Due to sanctions placed by the United States government upon Rusal and the resulting scarcity of it, alumina refiners in the People’s Republic of China have begun shipments of the material to overseas buyers in loads of up to 500 thousand metric tons.
According to sources who spoke to Reuters, Aluminum Corp of China (Chalco) sold at least one batch of 30 thousand metric tons of alumina to an unspecified buyer or buyers. Other sources did not specify sellers other than Chalco, but they confirmed that several Chinese companies have come together to make several shipments of up to half a million metric tons of alumina.
Per the sources of the above, the sales were not to end users. Rather, the sales were made to unspecified international trading companies.
Industry sources indicate that the sales are likely without precedent.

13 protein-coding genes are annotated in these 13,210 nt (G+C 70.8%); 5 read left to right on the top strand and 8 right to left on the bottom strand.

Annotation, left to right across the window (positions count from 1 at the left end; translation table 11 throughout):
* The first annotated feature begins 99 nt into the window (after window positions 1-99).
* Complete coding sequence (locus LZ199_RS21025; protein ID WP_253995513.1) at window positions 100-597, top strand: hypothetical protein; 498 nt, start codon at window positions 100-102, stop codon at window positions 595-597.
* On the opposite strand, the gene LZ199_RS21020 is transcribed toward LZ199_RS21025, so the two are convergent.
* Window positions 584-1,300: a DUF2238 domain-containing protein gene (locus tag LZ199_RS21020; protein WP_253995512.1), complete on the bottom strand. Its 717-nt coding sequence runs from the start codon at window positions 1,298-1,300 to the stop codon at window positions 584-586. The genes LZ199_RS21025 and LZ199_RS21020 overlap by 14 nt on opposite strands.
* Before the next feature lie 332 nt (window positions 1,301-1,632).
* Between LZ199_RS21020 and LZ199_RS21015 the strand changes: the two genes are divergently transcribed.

“It’s the first time I’ve ever seen this, in eight or nine years,” explained a London trader to Reuters. “I’ve never seen a 30,000 tonne cargo come out of China. Never.”
The structure of China’s aluminium sector is the primary reason little of the alumina it refines leaves the country as such. As home of the world’s most prolific aluminium smelting industry, the domestic market’s thirst for the aluminium precursor makes finding overseas buyers unnecessary. According to China’s customs data, the Middle Kingdom exported only 56 thousand metric tons of alumina all of last year.
However, despite a more lucrative overseas market, domestic prices may rise to sufficient levels to again make exporting alumina less attractive, according to two other unnamed Chinese traders.
The global alumina price hurtled past US$700 per metric ton upon news of the Rusal sanctions, when they were resting at around US$450 per metric ton. Prices declined slightly last week due to a reprieve of several weeks given by the U.S. government for third-party companies to comply with the sanctions, however. Prices for alumina in China are up around 15 percent since the middle part of April.